I must be myself. I cannot break myself any longer for you, or you. – Ralph Waldo Emerson

Think of all the things that are not working in your life. That job you don’t like, that relationship that’s not working, those friends that annoy you. Now turn them all on you. Imagine that everything that’s not working in your life, is your fault. How would you approach it? What would you work on to change your life to the state that you want it to be?

(Author: Carlos Miceli)


In most 12-step programs, there’s a part where one takes a “fearless moral inventory” of one’s self and then admits to the nature of those wrongs. I tend to think that this exercise is a lot like that.

It’s scary to admit our true flaws. There are flaws that we can accept, like the ones that make us colorful. Things like our clumsiness or our inability to laugh without making an obnoxiously loud noise. Then there are the flaws that give us pain to acknowledge.  Like selfishness. Indifference. Jealousy. Rage. It’s difficult to admit that you are faulted. Just say it out loud: “It’s my fault.”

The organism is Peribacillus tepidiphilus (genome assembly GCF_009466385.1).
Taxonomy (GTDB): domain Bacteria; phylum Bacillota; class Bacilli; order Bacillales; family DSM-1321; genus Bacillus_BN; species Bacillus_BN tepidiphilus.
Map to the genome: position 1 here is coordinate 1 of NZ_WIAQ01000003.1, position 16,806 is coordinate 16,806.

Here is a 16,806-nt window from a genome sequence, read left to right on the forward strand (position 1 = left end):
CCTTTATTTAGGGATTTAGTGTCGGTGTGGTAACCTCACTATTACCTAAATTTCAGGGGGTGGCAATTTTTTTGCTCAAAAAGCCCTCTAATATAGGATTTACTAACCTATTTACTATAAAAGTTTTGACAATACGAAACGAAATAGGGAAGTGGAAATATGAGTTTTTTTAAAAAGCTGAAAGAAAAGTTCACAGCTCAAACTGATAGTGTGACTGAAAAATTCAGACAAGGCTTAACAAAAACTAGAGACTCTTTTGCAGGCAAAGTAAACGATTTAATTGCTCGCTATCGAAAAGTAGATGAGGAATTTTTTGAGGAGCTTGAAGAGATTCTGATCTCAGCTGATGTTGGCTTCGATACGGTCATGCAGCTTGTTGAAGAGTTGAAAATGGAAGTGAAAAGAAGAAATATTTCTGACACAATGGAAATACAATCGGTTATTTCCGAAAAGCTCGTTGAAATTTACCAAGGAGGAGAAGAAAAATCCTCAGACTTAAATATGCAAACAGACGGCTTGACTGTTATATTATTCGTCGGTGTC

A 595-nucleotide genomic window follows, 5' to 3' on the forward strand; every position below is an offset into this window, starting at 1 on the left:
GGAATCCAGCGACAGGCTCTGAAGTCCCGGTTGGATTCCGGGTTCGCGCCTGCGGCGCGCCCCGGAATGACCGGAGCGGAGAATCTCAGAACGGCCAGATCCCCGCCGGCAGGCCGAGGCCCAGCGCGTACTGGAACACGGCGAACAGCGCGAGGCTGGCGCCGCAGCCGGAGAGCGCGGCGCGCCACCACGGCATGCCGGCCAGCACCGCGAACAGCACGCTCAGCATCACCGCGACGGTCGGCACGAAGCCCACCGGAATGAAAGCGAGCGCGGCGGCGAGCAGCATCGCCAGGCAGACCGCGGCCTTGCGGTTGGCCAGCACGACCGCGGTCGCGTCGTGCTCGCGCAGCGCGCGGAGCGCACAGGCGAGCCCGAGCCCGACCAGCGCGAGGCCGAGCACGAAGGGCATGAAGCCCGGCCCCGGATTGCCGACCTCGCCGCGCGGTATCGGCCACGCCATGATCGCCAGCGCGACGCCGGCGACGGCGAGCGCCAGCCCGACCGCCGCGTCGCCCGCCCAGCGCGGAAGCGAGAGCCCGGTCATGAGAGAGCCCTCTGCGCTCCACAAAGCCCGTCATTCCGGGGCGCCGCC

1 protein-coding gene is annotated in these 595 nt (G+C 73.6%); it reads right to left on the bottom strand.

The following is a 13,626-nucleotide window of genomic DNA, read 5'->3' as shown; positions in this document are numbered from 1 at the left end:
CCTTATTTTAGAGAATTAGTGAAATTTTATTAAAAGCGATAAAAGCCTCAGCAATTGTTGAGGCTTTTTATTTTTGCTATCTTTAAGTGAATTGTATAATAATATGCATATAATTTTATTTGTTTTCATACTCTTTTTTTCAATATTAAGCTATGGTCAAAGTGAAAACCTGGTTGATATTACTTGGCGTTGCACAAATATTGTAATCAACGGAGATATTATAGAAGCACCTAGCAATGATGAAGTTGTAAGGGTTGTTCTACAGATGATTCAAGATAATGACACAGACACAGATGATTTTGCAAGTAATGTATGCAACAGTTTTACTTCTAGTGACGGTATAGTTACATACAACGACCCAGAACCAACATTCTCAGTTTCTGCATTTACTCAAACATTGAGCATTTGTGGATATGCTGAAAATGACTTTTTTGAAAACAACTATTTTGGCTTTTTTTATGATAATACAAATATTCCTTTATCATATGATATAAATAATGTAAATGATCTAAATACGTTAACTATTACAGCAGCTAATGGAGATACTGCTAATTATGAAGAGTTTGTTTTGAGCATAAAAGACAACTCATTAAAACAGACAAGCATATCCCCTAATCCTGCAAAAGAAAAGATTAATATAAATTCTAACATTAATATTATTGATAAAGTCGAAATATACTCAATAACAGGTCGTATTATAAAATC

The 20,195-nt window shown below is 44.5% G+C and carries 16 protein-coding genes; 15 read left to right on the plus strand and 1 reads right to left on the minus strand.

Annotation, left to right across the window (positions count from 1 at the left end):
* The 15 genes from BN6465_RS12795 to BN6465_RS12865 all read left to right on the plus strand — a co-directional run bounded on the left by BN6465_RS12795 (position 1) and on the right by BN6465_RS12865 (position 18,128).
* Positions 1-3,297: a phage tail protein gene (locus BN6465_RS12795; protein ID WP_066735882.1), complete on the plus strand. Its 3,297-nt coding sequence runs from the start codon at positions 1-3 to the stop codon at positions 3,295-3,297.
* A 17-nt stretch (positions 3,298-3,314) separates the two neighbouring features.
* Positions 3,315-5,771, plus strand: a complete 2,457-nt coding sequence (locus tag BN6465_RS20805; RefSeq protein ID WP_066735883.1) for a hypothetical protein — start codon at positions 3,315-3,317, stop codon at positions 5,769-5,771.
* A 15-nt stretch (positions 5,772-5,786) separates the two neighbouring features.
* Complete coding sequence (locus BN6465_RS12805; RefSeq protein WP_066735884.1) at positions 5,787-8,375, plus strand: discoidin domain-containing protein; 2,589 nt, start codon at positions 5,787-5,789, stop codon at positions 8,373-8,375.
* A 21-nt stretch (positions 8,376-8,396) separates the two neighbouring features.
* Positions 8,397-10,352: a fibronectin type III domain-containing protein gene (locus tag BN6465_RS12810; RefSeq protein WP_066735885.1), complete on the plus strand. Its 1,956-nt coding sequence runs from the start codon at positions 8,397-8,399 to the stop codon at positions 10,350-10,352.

But after the sinking feeling in your heart passes, and you recognize that you are flawed and faulted, it’s time to stand up. If there’s one thing I’ve learned, its that you have to accept yourself, even the parts that you don’t like. All of it. It’s all you. Fighting it will only hurt you more. Accept that it’s your fault. And then, move forward.  Do not dwell on what’s past. Apologize. Admit you were wrong. Make amends. Cherish what you knew you took for granted.

I can remember a friend saying, “Acceptance is the key to everything.” When it comes to our faults, the ugliness that all of us have a little bit of, acceptance is the only way to heal. When we acknowledge and accept, we take a step back from the edge and forward towards humanity.

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